Published: April 11, 2016
Publication: DNA Info
By Danielle Tcholakian
Assemblywoman Deborah Glick, running for re-election, was confronted about Sheldon Silver last week.
GREENWICH VILLAGE — Forty minutes into a candidate forum in the basement of Judson Memorial Church, Assemblywoman Deborah Glick was fielding her third question of the night on her loyalty to disgraced former Assembly Speaker Sheldon Silver.
“Obviously I did not know that Shelly was corrupt,” Glick said. “Everybody thought he was too smart to be that stupid. It was a very painful realization that he had betrayed all of us.”
Glick is being challenged for her Assembly seat by a Village local, activist-lawyer Arthur Schwartz, after serving in Albany since 1990. At the candidate forum last week hosted by three Village-based Democratic clubs, Schwartz hit Glick on her relationship to Silver early on in his opening statement, highlighting how she “stood with corrupt Speaker Sheldon Silver until the very end.”
Silver was convicted on corruption charges in November after a jury found him guilty of using his position at a law firm to rake in millions of dollars in kickbacks.
The charges brought the Assembly’s practice of allowing members to earn outside income under scrutiny. Glick has seized on that issue, repeatedly pointing to the fact that she has never held a second job in her 26 years as a state legislator. And at Thursday’s forum, she made a connection between attorneys and the practice.
“Almost every one of the people who has been convicted has had outside income and they have mostly been attorneys,” she said, eliciting some laughs from the audience.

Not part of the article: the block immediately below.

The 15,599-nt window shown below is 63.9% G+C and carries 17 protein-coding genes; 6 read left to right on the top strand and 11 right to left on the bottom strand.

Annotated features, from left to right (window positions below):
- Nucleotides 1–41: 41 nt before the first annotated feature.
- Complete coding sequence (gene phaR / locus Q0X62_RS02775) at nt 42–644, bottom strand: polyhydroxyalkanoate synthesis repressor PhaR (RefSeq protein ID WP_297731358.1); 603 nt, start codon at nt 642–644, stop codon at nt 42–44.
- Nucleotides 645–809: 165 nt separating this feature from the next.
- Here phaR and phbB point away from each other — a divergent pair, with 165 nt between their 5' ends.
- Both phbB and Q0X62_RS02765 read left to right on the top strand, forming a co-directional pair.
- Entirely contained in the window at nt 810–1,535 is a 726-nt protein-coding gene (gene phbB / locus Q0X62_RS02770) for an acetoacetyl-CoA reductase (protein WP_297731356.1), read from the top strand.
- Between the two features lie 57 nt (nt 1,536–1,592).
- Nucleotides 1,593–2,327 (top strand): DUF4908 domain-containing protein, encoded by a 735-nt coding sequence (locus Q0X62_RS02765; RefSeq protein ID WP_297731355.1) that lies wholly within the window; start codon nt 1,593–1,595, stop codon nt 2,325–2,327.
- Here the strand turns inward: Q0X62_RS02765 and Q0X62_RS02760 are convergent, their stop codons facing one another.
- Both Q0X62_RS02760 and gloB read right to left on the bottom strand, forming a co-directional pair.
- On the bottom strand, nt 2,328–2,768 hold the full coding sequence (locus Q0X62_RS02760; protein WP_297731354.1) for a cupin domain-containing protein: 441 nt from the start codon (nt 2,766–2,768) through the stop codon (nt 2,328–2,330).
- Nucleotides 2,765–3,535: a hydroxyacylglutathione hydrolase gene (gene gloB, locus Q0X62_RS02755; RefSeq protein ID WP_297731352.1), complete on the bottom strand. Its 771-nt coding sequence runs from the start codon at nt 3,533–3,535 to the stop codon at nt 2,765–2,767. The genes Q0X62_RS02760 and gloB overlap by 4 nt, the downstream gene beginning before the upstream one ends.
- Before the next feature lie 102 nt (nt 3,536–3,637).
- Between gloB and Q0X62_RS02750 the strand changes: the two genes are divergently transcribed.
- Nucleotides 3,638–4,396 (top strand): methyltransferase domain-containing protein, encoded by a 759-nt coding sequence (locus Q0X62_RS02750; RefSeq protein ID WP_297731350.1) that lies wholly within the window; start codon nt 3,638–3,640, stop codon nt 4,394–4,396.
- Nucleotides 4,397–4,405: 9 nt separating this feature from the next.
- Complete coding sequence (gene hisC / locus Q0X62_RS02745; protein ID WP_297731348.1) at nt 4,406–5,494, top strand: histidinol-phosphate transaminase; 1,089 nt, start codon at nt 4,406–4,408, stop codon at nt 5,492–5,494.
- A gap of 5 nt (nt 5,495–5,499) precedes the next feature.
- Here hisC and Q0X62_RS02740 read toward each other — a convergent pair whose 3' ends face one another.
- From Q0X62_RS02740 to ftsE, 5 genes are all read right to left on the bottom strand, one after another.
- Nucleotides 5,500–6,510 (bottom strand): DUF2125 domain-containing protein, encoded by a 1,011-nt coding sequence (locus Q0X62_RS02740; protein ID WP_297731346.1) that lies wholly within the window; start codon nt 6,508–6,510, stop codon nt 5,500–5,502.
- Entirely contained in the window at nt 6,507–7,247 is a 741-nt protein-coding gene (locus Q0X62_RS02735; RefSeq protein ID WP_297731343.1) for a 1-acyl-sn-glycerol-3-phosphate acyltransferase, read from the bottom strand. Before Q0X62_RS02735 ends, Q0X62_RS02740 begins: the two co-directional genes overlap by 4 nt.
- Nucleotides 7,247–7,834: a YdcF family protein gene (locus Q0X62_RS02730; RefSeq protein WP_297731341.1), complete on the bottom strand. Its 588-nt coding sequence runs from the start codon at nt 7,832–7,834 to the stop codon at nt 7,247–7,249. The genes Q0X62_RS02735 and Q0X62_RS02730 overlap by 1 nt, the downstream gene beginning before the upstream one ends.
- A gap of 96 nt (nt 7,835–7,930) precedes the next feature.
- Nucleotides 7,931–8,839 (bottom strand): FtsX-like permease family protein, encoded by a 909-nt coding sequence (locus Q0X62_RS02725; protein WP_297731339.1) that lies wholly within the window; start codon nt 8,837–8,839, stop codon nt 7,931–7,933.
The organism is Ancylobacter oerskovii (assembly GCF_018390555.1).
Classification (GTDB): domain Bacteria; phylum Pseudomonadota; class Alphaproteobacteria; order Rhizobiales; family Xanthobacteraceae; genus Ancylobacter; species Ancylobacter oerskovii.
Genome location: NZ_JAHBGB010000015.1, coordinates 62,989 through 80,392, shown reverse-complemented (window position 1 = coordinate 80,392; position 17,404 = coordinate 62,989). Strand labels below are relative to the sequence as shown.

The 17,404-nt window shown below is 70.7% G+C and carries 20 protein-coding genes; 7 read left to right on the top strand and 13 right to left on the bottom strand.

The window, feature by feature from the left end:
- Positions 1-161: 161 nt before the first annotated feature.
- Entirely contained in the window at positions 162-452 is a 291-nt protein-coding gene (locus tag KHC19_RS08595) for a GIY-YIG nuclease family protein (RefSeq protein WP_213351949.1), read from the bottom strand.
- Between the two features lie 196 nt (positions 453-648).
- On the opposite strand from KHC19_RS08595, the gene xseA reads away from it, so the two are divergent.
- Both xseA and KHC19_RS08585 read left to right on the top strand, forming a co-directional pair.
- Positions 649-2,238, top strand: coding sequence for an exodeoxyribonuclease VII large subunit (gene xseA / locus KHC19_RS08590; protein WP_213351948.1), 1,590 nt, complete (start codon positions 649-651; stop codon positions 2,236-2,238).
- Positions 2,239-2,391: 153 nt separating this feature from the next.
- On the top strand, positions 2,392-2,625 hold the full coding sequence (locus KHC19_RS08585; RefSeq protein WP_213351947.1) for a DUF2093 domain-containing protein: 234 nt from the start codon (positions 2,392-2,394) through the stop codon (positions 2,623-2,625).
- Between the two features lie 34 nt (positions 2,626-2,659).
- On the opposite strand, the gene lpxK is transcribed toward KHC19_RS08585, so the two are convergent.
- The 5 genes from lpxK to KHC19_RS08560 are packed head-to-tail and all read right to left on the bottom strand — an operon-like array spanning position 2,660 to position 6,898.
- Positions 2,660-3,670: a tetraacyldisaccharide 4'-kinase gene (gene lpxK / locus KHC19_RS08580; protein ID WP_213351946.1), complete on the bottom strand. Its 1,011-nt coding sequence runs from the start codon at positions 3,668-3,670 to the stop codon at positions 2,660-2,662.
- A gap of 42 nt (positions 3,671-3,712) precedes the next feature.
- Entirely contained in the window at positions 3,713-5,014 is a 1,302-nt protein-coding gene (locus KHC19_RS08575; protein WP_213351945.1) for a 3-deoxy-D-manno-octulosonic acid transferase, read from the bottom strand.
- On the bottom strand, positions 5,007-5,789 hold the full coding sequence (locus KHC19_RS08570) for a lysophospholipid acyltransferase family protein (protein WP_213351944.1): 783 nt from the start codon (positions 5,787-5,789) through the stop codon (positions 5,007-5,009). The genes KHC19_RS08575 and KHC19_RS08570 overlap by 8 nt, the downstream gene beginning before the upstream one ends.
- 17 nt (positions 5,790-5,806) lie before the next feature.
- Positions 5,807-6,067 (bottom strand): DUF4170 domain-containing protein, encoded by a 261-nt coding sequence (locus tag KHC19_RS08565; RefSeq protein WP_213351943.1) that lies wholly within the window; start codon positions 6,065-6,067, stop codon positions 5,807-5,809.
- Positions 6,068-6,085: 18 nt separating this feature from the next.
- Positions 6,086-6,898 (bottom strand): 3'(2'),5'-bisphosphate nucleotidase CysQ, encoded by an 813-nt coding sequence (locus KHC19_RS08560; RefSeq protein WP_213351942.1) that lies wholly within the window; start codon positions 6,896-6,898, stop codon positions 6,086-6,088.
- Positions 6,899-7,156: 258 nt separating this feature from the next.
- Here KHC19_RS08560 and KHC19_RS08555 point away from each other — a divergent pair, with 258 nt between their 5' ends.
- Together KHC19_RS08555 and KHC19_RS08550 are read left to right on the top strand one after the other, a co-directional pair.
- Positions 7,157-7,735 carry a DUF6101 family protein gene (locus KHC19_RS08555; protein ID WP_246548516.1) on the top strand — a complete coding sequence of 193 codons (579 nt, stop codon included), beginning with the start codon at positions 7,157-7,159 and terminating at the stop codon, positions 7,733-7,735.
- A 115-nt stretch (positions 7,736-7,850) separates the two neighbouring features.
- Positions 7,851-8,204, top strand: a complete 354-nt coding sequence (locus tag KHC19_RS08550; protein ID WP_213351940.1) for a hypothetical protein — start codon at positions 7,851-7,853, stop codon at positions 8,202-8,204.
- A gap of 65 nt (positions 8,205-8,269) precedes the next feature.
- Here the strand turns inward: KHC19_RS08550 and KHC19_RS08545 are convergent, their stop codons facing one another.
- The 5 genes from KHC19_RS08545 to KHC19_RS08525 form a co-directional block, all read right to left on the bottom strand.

Schwartz said that he would continue to collect a second salary as an attorney, if elected.
“I have lots of tuition and expenses to pay,” said the father of four. “The litigation I do is for women, people of color, people who are fired from their jobs… I’m not going to stop doing that. I would do much more pro bono work but I would have to make more than the $75,000 a year that the legislature pays as the father of two young children and a daughter in law school.”
The audience grilled Glick not only on her fealty to Silver even after his arrest, but also after his involvement in covering up sexual harassment in Albany was revealed.
“Is it true that Deborah Glick threatened people on behalf of Shelly Silver?” read one question from the crowd, a reference to a 2013 report that Glick threatened Staten Island Assemblywoman Nicole Malliotakis.
Malliotakis had been persistently vocal in calling for Silver to step down after a 68-page report detailing Silver ally Assemblyman Vito Lopez’s sexual harassment of his female staffers was released.
“Absolutely not,” Glick replied at the forum. “One of my colleagues was, I thought, in danger of exposure and was very aggressive in relation to [the] Vito Lopez situation… And I was hoping that this individual would be very careful, would not be, um, unduly exposed because I’m a pro-choice person and I don’t make decisions for other people about what they say about themselves.”
Glick was also criticized for her support of Gov. Andrew Cuomo in his race against Zephyr Teachout. (The Village voted for longshot candidate Teachout while Cuomo was under investigation by U.S. Attorney Preet Bharara at the same time Sheldon Silver was.)
“Shouldn’t we be represented by someone who’s endorsed candidates we’ve supported? Zephyr Teachout, not Andrew Cuomo. Bernie Sanders, not Hillary Clinton. Any Democrat other than Christine Quinn,” one questioner asked.
Schwartz, who was Teachout’s campaign treasurer and is a lawyer for the Bernie Sanders campaign, said it was “an important question because of what those candidates represent.”
“My support for Zephyr and Deborah’s support of Andrew Cuomo speaks volumes about what kind of politicians and what kind of leaders we are in the community,” Schwartz said. “I think we want someone representing us who believes in taking on the establishment.”
Glick framed herself as a pragmatist, someone who is “more for results than rhetoric.”
“I believe that I pick people who I think can get the job done,” she said. “I think that I’ve been effective because I’ve been able to operate in Albany.”
And she noted drily, “Since women make up a quarter of the legislature, I’m always interested in being viewed as ‘the establishment.'”